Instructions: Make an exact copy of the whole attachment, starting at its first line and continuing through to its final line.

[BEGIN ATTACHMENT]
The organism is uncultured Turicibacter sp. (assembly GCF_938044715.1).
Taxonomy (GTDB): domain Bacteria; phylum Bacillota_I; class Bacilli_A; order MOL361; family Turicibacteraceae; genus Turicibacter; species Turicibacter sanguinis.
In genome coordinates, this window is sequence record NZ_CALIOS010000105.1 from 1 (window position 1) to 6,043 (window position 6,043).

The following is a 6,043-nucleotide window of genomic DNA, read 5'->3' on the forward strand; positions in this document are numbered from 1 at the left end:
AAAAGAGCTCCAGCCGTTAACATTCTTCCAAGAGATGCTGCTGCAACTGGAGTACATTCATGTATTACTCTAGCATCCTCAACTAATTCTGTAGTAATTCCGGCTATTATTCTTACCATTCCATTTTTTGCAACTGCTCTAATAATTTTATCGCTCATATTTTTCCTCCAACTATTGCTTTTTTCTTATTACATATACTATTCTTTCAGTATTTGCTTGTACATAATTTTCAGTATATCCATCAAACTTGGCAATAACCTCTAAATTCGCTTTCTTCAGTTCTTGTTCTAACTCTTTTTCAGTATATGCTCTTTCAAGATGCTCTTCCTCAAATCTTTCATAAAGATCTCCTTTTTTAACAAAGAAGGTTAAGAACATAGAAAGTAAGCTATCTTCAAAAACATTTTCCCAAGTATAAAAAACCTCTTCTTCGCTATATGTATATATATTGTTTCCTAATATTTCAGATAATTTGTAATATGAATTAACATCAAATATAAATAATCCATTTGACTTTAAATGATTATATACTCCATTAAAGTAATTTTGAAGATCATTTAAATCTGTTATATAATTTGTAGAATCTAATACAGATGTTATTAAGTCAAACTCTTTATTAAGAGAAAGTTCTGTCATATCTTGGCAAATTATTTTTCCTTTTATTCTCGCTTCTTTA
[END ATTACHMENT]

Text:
The organism is uncultured Turicibacter sp. (assembly GCF_938044715.1).
Taxonomy (GTDB): domain Bacteria; phylum Bacillota_I; class Bacilli_A; order MOL361; family Turicibacteraceae; genus Turicibacter; species Turicibacter sanguinis.
In genome coordinates, this window is sequence record NZ_CALIOS010000105.1 from 1 (window position 1) to 6,043 (window position 6,043).

The following is a 6,043-nucleotide window of genomic DNA, read 5'->3' on the forward strand; positions in this document are numbered from 1 at the left end:
AAAAGAGCTCCAGCCGTTAACATTCTTCCAAGAGATGCTGCTGCAACTGGAGTACATTCATGTATTACTCTAGCATCCTCAACTAATTCTGTAGTAATTCCGGCTATTATTCTTACCATTCCATTTTTTGCAACTGCTCTAATAATTTTATCGCTCATATTTTTCCTCCAACTATTGCTTTTTTCTTATTACATATACTATTCTTTCAGTATTTGCTTGTACATAATTTTCAGTATATCCATCAAACTTGGCAATAACCTCTAAATTCGCTTTCTTCAGTTCTTGTTCTAACTCTTTTTCAGTATATGCTCTTTCAAGATGCTCTTCCTCAAATCTTTCATAAAGATCTCCTTTTTTAACAAAGAAGGTTAAGAACATAGAAAGTAAGCTATCTTCAAAAACATTTTCCCAAGTATAAAAAACCTCTTCTTCGCTATATGTATATATATTGTTTCCTAATATTTCAGATAATTTGTAATATGAATTAACATCAAATATAAATAATCCATTTGACTTTAAATGATTATATACTCCATTAAAGTAATTTTGAAGATCATTTAAATCTGTTATATAATTTGTAGAATCTAATACAGATGTTATTAAGTCAAACTCTTTATTAAGAGAAAGTTCTGTCATATCTTGGCAAATTATTTTTCCTTTTATTCTCGCTTCTTTA